"He was the same when he got older," said Ab. "We were working on the job one day and it was a hot day. So at the end of the day Gordie comes by. The fellow I'm working with says, 'Ab, how about a nice cold beer?' I said sure and then I told Gordie, 'Here, son, go get yourself some ice cream and soda.' Later on we come back and there's Gordie sitting on the curb with the money in his hand. I said, 'What's the trouble?' He said, 'Aw, dad, I didn't want to go in there with all those people.'

"He hasn't changed too much since," Ab continues. "Once a girl was chasing him while he was playing baseball here during the off season. So they were parked one night out in front of the house, and the girl is telling him how much she thinks of him. Gordie, I can just see him, is squirming and then finally says, 'Well, if you like me so much, why don't you let me out of the darn car?"

Howe was 15 when he first left Saskatoon to go to the Rangers' tryout camp. He had never been away from home before, and he had never seen formal hockey equipment. "I didn't know how to put on the pads and protectors," he renumbers, "so I just dropped the gear in front of me and watched the others." When the others teased him about it, the miserable young Howe fled back to Saskatoon. While at home he was discovered by a Red Wing scout and sent to a training camp in Windsor, Ont., where Jack Adams first spotted him.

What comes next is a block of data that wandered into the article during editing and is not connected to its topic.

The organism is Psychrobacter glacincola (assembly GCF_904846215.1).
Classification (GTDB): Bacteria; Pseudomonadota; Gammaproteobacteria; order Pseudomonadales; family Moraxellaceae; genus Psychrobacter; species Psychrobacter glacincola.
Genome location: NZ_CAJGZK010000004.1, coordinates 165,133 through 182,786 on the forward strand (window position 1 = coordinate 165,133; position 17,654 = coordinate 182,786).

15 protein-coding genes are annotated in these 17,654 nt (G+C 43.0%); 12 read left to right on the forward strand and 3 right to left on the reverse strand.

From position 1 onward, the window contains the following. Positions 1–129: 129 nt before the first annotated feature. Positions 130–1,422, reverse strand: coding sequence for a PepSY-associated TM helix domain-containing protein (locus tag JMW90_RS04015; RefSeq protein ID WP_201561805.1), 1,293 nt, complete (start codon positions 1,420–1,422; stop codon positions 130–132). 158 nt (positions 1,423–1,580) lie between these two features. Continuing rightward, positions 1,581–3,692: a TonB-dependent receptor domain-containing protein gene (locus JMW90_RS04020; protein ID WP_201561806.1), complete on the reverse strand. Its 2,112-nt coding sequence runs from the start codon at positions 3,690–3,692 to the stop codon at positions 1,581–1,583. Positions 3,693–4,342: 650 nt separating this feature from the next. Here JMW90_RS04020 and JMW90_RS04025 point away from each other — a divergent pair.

"It's been a long time," said Jack Adams when asked about Gordie Howe. Then slowly, as if rolling the memories over and over in his mind, he added, "There was this day in Windsor and it was the first day I ever saw him. He was a big, rangy youngster who skated so easily and always seemed perfectly balanced. It tickled me to watch him. So I called him over to the boards and said, 'What's your name, son?' A lot of kids that age choke up when they start talking to you but this one just looked you in the eye and said real easy like, 'My name's Howe, but I'm no relation to that Howe over there.' He was pointing to Syd Howe, one of our leading scorers. I then remember saying, 'If you practice hard enough and try hard enough maybe you'll be as good someday.'